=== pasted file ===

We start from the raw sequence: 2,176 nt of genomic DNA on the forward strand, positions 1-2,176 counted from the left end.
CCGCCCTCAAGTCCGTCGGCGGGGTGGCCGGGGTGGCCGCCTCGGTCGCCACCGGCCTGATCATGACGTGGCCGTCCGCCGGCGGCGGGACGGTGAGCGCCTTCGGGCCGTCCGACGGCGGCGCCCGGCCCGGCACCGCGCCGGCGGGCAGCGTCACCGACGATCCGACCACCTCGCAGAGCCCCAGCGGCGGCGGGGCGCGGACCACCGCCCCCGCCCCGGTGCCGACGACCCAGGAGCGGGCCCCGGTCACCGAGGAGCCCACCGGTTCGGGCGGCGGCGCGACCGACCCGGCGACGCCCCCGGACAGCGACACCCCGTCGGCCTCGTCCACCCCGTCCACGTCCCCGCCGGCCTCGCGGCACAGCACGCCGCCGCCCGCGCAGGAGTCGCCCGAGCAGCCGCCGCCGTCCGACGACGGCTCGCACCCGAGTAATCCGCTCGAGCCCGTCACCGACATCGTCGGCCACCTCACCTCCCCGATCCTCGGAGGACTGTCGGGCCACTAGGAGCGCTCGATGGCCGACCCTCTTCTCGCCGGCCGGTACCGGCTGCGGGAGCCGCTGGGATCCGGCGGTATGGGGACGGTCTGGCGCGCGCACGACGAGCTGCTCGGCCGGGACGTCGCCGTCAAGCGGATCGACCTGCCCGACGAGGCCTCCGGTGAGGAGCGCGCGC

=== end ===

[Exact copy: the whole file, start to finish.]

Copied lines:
We start from the raw sequence: 2,176 nt of genomic DNA on the forward strand, positions 1-2,176 counted from the left end.
CCGCCCTCAAGTCCGTCGGCGGGGTGGCCGGGGTGGCCGCCTCGGTCGCCACCGGCCTGATCATGACGTGGCCGTCCGCCGGCGGCGGGACGGTGAGCGCCTTCGGGCCGTCCGACGGCGGCGCCCGGCCCGGCACCGCGCCGGCGGGCAGCGTCACCGACGATCCGACCACCTCGCAGAGCCCCAGCGGCGGCGGGGCGCGGACCACCGCCCCCGCCCCGGTGCCGACGACCCAGGAGCGGGCCCCGGTCACCGAGGAGCCCACCGGTTCGGGCGGCGGCGCGACCGACCCGGCGACGCCCCCGGACAGCGACACCCCGTCGGCCTCGTCCACCCCGTCCACGTCCCCGCCGGCCTCGCGGCACAGCACGCCGCCGCCCGCGCAGGAGTCGCCCGAGCAGCCGCCGCCGTCCGACGACGGCTCGCACCCGAGTAATCCGCTCGAGCCCGTCACCGACATCGTCGGCCACCTCACCTCCCCGATCCTCGGAGGACTGTCGGGCCACTAGGAGCGCTCGATGGCCGACCCTCTTCTCGCCGGCCGGTACCGGCTGCGGGAGCCGCTGGGATCCGGCGGTATGGGGACGGTCTGGCGCGCGCACGACGAGCTGCTCGGCCGGGACGTCGCCGTCAAGCGGATCGACCTGCCCGACGAGGCCTCCGGTGAGGAGCGCGCGC